Emerging Market Corporate Debt

Emerging market corporate debt has rapidly expanded into a varied and sizeable asset class, spanning many countries, issuers and sectors, each with their own distinct drivers. We believe the growth of the asset class and the diversity of the opportunity set qualifies emerging market corporate debt as a standalone allocation as well as forming an important component of global fixed income portfolios.

Insight offers investors access to this opportunity set through three investment strategies:

  • corporate investment grade debt
  • corporate high yield debt 
  • the best opportunities across the full emerging market corporate debt universe

We screen for the most compelling investment propositions across hard and local currency corporate bonds, from investment grade through to high yield. Our emerging market corporate debt portfolios are actively managed against a benchmark, which means they are index aware, not index constrained.

EMD in numbers

  • 112 Fixed income investment professionals globally
  • 17years Average experience of fixed income team
  • £4.9bn emerging market exposure across all portfolios

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Key Investor Information Documents

Prospectuses and scheme documents

Recent thinking

Report and accounts

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Team statistics as at 30 June 2018. Assets under management (AUM) are represented by the value of cash securities and other economic exposure managed for clients. 

Important information

The value of investments and any income from them will fluctuate and is not guaranteed (this may be partly due to exchange rate fluctuations). Investors may not get back the full amount invested. Past performance is not a guide to future performance.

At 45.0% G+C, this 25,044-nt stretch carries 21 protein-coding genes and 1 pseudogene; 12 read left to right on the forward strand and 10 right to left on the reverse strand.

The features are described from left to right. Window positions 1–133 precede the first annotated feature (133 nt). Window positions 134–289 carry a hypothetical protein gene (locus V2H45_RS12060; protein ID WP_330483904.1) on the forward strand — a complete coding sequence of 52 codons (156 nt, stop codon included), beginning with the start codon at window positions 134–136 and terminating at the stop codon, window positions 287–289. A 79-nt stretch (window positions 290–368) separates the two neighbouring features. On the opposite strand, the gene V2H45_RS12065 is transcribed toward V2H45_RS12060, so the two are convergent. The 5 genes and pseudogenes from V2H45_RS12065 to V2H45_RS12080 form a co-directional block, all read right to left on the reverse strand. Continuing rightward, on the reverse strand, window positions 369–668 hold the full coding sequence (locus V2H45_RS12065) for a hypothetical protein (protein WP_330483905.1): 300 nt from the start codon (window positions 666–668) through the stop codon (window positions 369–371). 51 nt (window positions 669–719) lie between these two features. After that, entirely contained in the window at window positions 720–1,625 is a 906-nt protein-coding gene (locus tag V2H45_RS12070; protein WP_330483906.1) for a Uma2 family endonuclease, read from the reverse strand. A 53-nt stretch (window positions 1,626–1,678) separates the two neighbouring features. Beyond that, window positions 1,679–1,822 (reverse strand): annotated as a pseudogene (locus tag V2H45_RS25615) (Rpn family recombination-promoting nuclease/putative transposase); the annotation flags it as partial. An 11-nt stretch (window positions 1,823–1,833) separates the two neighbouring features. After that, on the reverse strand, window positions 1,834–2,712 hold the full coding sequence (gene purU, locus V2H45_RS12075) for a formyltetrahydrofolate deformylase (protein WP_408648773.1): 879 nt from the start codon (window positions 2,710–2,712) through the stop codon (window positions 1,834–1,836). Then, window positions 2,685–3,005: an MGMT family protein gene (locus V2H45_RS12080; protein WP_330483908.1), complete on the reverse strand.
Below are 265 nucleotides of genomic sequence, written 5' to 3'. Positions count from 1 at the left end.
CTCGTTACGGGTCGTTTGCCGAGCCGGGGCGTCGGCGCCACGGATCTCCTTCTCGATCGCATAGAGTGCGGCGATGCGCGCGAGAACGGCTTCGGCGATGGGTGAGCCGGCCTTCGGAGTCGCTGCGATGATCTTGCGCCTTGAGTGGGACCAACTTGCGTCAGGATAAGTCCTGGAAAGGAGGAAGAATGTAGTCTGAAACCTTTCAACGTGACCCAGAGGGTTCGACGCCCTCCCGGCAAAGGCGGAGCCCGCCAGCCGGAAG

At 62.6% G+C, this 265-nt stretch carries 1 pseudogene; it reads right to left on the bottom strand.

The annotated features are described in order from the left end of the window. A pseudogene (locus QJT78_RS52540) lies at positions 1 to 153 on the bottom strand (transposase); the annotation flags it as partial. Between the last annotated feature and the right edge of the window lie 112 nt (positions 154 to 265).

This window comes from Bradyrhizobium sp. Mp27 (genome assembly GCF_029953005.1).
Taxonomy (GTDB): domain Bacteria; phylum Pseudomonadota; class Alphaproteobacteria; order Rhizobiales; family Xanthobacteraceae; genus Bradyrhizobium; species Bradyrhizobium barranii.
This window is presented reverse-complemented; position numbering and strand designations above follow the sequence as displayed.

Where the portfolio holds over 35% of its net asset value in securities of one governmental issuer, the value of the portfolio may be profoundly affected if one or more of these issuers fails to meet its obligations or suffers a ratings downgrade.

The issuer of a debt security may not pay income or repay capital to the bondholder when due.

Derivatives may be used to generate returns as well as to reduce costs and/or the overall risk of the portfolio. Using derivatives can involve a higher level of risk. A small movement in the price of an underlying investment may result in a disproportionately large movement in the price of the derivative investment.

Investments in emerging markets can be less liquid and riskier than more developed markets and difficulties in accounting, dealing, settlement and custody may arise.

Where high yield instruments are held, their low credit rating indicates a greater risk of default, which would affect the value of the portfolio.

The investment manager may invest in instruments which can be difficult to sell when markets are stressed.

While efforts will be made to eliminate potential inequalities between shareholders in a pooled fund through the performance fee calculation methodology, there may be occasions where a shareholder may pay a performance fee for which they have not received a commensurate benefit.

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